In Forbes, Gady Epstein writes that “a fast-growing pile of dicey debt” is responsible for China’s surging economy, but the bubble may soon burst:
Signs of the times: government bureaucracies funding themselves by foisting debt on state-owned business enterprises; local governments raising capital by selling land at sky-high prices to corporations they own; and a People’s Bank of China lavishing liquidity on the entire system in a way that makes Federal Reserve Chairman Ben Bernanke look downright stingy.
“It’s a Ponzi scheme whose head is the central bank, and it can print money,” says Victor Shih, a China expert at Northwestern University.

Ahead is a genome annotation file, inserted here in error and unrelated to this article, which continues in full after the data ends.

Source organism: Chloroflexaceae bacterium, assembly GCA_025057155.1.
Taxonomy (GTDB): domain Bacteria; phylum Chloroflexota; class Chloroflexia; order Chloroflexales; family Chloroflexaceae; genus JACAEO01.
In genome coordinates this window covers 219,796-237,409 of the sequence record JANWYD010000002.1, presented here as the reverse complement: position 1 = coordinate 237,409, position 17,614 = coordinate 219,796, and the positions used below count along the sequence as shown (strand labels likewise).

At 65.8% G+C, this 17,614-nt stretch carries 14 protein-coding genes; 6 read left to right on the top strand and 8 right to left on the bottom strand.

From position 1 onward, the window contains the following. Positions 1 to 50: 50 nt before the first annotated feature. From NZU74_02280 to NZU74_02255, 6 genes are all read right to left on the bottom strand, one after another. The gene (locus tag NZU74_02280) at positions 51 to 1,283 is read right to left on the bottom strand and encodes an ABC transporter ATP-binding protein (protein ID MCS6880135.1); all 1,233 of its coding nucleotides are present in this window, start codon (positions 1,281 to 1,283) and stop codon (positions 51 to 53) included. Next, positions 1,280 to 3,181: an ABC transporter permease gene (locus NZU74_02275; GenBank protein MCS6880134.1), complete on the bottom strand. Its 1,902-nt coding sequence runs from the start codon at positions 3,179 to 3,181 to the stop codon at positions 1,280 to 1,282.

The U.S. government’s $7.2 trillion in debt at the end of June represented 50% of gross domestic product. The Chinese government’s officially disclosed $840 billion in public debt represents less than 20% of GDP. But the People’s Bank of China and the treasury are also on the hook for potentially $1.5 trillion in off-balance-sheet debt owed by cities and provinces and entities they control. They’re also implicitly obliged to backstop $1 trillion, both in loans that “policy banks” were directed to issue, even when they made no economic sense, and nonperforming loans that the government removed from the books of state-owned commercial banks over the past decade.
Add it up and the national government is responsible for debt equal to over 70% of 2009 GDP. That doesn’t count any loans generated this year that might go sour amid a 30% increase in debt balances nationwide.